When talking about the “next generation” of collectors, Federico Goettsche is surely one of the best and most famous examples in the classic car world. Cars have always been part of Federico’s life. They have been deeply rooted within his family’s heritage for generations. The famous Count Giovanni ‘Johnny’ Lurani, a Milanese gentleman driver who raced between the 30s and 50s, was his grandfather.
His cars stayed with the family and are both used and driven often, also at classic car events like the Mille Miglia. Federico has inherited the “spirit” and taste of Count Lurani and would like his legacy to continue in the future. The style of driving for cars from the pre-war era had a huge influence on how he came to perceive classic cars, and what owning and driving them was all about. “My personal taste is 100 percent pre-war cars,” he tells us. “Post war cars I just see as ‘transport’.” He is surely a rare example among the next generation of car enthusiasts. What fascinates him about pre-war cars is that they are ‘far more gritty” to use his own words. “Wrestling the steering, double de-clutching, pushing the brake pedal as hard as you can. Being splattered with oil”. His fascination for pre-war classics also relies on the fact that with the older cars, you really feel the driving and there‘s a sense of great achievement in going fast. Unfortunately, not many young people get to experience pre-war cars.
“Many young people in the classic car world – especially the pre-war cars – grew up with these cars. It’s not so much about the aesthetics as a matter of feeling. Probably as much as 70 percent of younger pre-war owners have these cars in their background. They’re people who’ve had the privilege to test out these things.” The rest of his peers, he observes, follow a more ‘conventional’ classic ownership route. “Unless they’ve inherited the high-end cars, it’s still a matter of funding. Guys tend to buy say Seventies Porsche 911s or Alfa Giuliettas etc.”. Federico and his father took a surely unique approach when they took a very rare car – his grandfather’s 1935 Lurani Nibbo land speed record car – to the 2017 Villa D’Este Concorso D’Eleganza. They sent off the entry application and then heard back the next day. They had been accepted! The Nibbo turned up to one of the world’s most prestigious concours on a flatbed trailer towed by a yellow van. It went on to win the Coppa d’Oro (best of show by public vote) at the event.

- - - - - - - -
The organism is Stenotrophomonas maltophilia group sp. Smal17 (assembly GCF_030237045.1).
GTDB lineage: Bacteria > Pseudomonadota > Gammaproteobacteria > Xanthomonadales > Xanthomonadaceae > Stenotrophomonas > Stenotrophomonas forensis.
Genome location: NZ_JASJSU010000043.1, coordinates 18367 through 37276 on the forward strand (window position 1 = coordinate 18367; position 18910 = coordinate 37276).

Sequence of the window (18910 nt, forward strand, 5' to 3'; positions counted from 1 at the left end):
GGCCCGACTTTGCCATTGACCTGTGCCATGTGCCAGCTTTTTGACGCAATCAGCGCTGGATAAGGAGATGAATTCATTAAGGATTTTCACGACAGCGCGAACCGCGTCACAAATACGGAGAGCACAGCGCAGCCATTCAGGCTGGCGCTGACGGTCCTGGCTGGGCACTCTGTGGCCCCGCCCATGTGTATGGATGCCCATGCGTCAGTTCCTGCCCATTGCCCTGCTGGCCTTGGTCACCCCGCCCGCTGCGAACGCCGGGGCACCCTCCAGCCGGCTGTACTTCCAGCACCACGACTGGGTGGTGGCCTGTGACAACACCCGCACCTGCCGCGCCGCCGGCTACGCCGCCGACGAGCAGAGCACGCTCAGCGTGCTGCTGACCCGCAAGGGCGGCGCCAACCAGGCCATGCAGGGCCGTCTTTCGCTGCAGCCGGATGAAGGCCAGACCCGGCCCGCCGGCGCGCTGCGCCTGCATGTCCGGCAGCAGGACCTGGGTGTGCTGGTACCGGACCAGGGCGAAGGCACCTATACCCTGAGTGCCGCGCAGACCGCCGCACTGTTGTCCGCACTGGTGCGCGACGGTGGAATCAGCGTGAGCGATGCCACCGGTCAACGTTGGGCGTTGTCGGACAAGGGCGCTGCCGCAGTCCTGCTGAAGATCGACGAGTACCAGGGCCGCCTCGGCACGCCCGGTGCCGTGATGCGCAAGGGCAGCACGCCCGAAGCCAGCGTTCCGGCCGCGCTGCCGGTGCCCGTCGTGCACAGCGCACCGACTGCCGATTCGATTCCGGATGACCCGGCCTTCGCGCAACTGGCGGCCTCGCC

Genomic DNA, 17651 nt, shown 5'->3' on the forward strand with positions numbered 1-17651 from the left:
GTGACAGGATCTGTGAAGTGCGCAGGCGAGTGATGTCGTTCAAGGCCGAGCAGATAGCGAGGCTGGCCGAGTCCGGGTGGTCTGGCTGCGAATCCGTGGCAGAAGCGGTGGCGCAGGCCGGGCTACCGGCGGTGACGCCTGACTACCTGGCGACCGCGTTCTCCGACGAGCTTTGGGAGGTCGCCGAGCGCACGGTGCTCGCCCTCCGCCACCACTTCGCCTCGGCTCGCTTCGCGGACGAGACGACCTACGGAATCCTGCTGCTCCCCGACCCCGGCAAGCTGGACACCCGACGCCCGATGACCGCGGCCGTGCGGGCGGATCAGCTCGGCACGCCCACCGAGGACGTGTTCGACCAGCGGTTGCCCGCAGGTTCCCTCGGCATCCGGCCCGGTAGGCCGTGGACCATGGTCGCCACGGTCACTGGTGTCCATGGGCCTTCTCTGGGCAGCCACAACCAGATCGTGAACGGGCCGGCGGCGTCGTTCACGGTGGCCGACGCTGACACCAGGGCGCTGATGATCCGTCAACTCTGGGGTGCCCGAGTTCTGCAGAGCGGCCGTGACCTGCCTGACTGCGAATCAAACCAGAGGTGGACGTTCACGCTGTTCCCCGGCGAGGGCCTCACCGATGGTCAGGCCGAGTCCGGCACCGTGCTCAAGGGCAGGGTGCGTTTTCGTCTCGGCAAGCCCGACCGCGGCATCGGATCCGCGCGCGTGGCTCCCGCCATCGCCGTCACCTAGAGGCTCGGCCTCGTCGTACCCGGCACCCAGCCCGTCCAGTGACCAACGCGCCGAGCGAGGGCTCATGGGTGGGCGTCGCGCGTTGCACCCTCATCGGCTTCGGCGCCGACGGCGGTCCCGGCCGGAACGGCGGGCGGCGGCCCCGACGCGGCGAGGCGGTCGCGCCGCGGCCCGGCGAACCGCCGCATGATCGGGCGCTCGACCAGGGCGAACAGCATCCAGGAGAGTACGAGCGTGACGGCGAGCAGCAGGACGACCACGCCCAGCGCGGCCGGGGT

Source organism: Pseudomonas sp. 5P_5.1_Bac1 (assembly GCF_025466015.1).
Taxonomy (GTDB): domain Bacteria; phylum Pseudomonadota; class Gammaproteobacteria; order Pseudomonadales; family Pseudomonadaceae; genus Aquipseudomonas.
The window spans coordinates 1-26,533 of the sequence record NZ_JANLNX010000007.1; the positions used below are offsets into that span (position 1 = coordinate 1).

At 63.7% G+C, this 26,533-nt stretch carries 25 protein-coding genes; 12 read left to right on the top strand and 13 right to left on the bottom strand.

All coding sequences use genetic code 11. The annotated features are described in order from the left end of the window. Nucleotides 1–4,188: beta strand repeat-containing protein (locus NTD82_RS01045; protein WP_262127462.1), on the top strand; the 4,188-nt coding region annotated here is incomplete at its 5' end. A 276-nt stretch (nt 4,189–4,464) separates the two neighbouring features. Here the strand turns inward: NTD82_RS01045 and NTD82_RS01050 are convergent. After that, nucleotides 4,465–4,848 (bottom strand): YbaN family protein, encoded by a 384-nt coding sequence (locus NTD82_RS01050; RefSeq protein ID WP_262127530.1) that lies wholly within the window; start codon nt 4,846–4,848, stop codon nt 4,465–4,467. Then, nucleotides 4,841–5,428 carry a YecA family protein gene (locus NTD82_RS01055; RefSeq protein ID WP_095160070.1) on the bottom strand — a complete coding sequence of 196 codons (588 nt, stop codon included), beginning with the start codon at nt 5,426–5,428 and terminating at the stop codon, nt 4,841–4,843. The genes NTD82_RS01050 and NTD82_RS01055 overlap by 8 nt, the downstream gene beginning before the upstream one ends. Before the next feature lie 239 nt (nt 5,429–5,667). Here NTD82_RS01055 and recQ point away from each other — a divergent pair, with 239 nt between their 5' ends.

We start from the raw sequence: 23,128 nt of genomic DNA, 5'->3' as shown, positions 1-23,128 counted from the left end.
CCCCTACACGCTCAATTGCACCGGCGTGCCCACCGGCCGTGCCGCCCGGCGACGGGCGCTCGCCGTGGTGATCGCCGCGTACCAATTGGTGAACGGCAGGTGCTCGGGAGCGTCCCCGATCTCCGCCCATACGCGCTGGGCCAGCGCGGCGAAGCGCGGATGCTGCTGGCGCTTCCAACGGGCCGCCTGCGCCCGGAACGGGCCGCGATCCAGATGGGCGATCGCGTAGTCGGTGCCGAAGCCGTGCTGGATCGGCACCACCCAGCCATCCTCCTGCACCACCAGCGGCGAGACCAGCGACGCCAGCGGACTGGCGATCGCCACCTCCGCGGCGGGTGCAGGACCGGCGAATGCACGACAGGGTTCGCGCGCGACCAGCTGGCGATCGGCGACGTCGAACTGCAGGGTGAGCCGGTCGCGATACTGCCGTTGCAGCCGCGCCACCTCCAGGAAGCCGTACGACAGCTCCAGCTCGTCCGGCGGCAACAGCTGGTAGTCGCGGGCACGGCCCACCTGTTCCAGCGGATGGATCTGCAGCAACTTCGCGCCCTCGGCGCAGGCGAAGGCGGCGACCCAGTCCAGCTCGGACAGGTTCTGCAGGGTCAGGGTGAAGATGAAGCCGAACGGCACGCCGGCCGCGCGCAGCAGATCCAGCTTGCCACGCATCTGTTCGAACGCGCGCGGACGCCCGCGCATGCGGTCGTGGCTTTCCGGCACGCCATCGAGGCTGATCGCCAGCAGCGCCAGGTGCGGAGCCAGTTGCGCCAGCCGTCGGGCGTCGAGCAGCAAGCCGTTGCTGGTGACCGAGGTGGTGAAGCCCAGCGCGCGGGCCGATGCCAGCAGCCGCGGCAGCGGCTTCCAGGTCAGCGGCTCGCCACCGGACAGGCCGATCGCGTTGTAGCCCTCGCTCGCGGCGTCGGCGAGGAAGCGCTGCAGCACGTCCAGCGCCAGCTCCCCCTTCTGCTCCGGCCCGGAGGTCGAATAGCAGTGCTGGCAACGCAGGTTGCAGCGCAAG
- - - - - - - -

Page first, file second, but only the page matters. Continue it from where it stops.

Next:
He sees a similar ‘lifestyle’ evolution in driving events and contrasts it with his own experiences both as a youngster and a competitor.
Federico then tells us about his plans for the future. He wants to build on his grandfather’s racing heritage. “In 1936 he set up Scuderia Ambrosiana (with Franco Cortese and Georgio Vilanese). It was a team made up of friends who came together to race, to support each other and to give other a springboard into motor racing.” Federico sees it as a way of getting young people into classic motorsport. “My biggest fear is that classic cars will be banned on environmental grounds,” he confesses. “If we as an industry don’t speak out, this could easily happen.” He points out that the stereotypical portrayal of cars as highly polluting vehicles is way in excess of their real impact. He also cites the classic industry’s worth. “It’s a £7.1billion industry [in the UK alone],” he points out. “It employs around 2.5 million people.” Within that group, he sees room for young people to get into the traditional skills the classic car world desperately needs. “Higher salaries will promote the crafts. It’s not ‘just’ about being a metalworker, a carpenter, a mechanic; it’s a niche – an art. It’s better than being just another cog in the corporate machine.”
At all levels, Federico sees the classic car world as the realm of the true individual.
“I want to see a return to real authenticity and personal passion.”